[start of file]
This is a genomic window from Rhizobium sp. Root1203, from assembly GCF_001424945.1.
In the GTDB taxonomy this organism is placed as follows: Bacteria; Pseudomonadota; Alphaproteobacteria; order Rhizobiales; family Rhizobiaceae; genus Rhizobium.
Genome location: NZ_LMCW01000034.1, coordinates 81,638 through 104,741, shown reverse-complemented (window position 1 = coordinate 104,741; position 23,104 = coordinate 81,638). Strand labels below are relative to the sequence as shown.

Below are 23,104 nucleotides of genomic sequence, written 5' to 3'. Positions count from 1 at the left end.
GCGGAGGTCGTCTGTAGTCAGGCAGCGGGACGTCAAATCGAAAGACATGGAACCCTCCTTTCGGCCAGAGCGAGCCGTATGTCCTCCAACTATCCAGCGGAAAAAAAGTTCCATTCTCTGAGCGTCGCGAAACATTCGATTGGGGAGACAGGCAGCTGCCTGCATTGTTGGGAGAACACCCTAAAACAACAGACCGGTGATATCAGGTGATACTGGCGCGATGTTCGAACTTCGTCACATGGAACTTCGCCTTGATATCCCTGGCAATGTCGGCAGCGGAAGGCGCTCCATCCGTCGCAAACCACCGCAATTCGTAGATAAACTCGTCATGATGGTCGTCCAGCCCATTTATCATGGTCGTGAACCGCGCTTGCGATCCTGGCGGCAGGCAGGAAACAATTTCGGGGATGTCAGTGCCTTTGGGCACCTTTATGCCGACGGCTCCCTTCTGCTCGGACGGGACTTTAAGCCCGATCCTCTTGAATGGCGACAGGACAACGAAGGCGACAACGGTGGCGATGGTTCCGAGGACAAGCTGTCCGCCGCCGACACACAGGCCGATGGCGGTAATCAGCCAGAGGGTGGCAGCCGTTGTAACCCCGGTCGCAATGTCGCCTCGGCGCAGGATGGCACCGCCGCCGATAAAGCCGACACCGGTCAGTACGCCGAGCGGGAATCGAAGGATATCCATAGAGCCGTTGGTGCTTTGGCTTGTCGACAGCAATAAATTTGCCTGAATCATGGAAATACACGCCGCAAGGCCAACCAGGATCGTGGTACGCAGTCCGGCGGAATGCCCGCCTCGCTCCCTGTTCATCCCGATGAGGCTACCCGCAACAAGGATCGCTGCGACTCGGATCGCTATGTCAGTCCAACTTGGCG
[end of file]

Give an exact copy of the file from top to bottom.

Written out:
This is a genomic window from Rhizobium sp. Root1203, from assembly GCF_001424945.1.
In the GTDB taxonomy this organism is placed as follows: Bacteria; Pseudomonadota; Alphaproteobacteria; order Rhizobiales; family Rhizobiaceae; genus Rhizobium.
Genome location: NZ_LMCW01000034.1, coordinates 81,638 through 104,741, shown reverse-complemented (window position 1 = coordinate 104,741; position 23,104 = coordinate 81,638). Strand labels below are relative to the sequence as shown.

Below are 23,104 nucleotides of genomic sequence, written 5' to 3'. Positions count from 1 at the left end.
GCGGAGGTCGTCTGTAGTCAGGCAGCGGGACGTCAAATCGAAAGACATGGAACCCTCCTTTCGGCCAGAGCGAGCCGTATGTCCTCCAACTATCCAGCGGAAAAAAAGTTCCATTCTCTGAGCGTCGCGAAACATTCGATTGGGGAGACAGGCAGCTGCCTGCATTGTTGGGAGAACACCCTAAAACAACAGACCGGTGATATCAGGTGATACTGGCGCGATGTTCGAACTTCGTCACATGGAACTTCGCCTTGATATCCCTGGCAATGTCGGCAGCGGAAGGCGCTCCATCCGTCGCAAACCACCGCAATTCGTAGATAAACTCGTCATGATGGTCGTCCAGCCCATTTATCATGGTCGTGAACCGCGCTTGCGATCCTGGCGGCAGGCAGGAAACAATTTCGGGGATGTCAGTGCCTTTGGGCACCTTTATGCCGACGGCTCCCTTCTGCTCGGACGGGACTTTAAGCCCGATCCTCTTGAATGGCGACAGGACAACGAAGGCGACAACGGTGGCGATGGTTCCGAGGACAAGCTGTCCGCCGCCGACACACAGGCCGATGGCGGTAATCAGCCAGAGGGTGGCAGCCGTTGTAACCCCGGTCGCAATGTCGCCTCGGCGCAGGATGGCACCGCCGCCGATAAAGCCGACACCGGTCAGTACGCCGAGCGGGAATCGAAGGATATCCATAGAGCCGTTGGTGCTTTGGCTTGTCGACAGCAATAAATTTGCCTGAATCATGGAAATACACGCCGCAAGGCCAACCAGGATCGTGGTACGCAGTCCGGCGGAATGCCCGCCTCGCTCCCTGTTCATCCCGATGAGGCTACCCGCAACAAGGATCGCTGCGACTCGGATCGCTATGTCAGTCCAACTTGGCG